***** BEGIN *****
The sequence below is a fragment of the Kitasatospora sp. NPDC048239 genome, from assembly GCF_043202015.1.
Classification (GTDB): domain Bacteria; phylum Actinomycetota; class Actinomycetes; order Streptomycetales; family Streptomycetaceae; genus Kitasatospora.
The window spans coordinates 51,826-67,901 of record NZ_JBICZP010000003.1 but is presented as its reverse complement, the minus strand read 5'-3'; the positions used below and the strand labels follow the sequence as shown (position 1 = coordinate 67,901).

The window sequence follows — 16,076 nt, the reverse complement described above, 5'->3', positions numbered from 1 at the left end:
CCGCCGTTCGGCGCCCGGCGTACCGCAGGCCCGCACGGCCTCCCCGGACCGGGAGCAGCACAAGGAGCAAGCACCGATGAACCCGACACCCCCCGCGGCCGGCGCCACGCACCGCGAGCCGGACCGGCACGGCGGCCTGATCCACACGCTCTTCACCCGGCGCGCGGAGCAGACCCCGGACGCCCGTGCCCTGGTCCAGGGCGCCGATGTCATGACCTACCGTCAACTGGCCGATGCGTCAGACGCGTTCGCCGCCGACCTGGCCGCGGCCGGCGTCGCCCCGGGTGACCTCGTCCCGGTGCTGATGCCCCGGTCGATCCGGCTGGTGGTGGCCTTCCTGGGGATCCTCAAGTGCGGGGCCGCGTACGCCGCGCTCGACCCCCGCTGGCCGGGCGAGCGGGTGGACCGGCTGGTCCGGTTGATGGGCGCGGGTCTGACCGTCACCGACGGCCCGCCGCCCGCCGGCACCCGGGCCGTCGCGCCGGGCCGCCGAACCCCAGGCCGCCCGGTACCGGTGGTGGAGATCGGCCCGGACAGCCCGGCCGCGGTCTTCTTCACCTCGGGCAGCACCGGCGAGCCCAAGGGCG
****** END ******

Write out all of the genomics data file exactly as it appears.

The sequence below is a fragment of the Kitasatospora sp. NPDC048239 genome, from assembly GCF_043202015.1.
Classification (GTDB): domain Bacteria; phylum Actinomycetota; class Actinomycetes; order Streptomycetales; family Streptomycetaceae; genus Kitasatospora.
The window spans coordinates 51,826-67,901 of record NZ_JBICZP010000003.1 but is presented as its reverse complement, the minus strand read 5'-3'; the positions used below and the strand labels follow the sequence as shown (position 1 = coordinate 67,901).

The window sequence follows — 16,076 nt, the reverse complement described above, 5'->3', positions numbered from 1 at the left end:
CCGCCGTTCGGCGCCCGGCGTACCGCAGGCCCGCACGGCCTCCCCGGACCGGGAGCAGCACAAGGAGCAAGCACCGATGAACCCGACACCCCCCGCGGCCGGCGCCACGCACCGCGAGCCGGACCGGCACGGCGGCCTGATCCACACGCTCTTCACCCGGCGCGCGGAGCAGACCCCGGACGCCCGTGCCCTGGTCCAGGGCGCCGATGTCATGACCTACCGTCAACTGGCCGATGCGTCAGACGCGTTCGCCGCCGACCTGGCCGCGGCCGGCGTCGCCCCGGGTGACCTCGTCCCGGTGCTGATGCCCCGGTCGATCCGGCTGGTGGTGGCCTTCCTGGGGATCCTCAAGTGCGGGGCCGCGTACGCCGCGCTCGACCCCCGCTGGCCGGGCGAGCGGGTGGACCGGCTGGTCCGGTTGATGGGCGCGGGTCTGACCGTCACCGACGGCCCGCCGCCCGCCGGCACCCGGGCCGTCGCGCCGGGCCGCCGAACCCCAGGCCGCCCGGTACCGGTGGTGGAGATCGGCCCGGACAGCCCGGCCGCGGTCTTCTTCACCTCGGGCAGCACCGGCGAGCCCAAGGGCG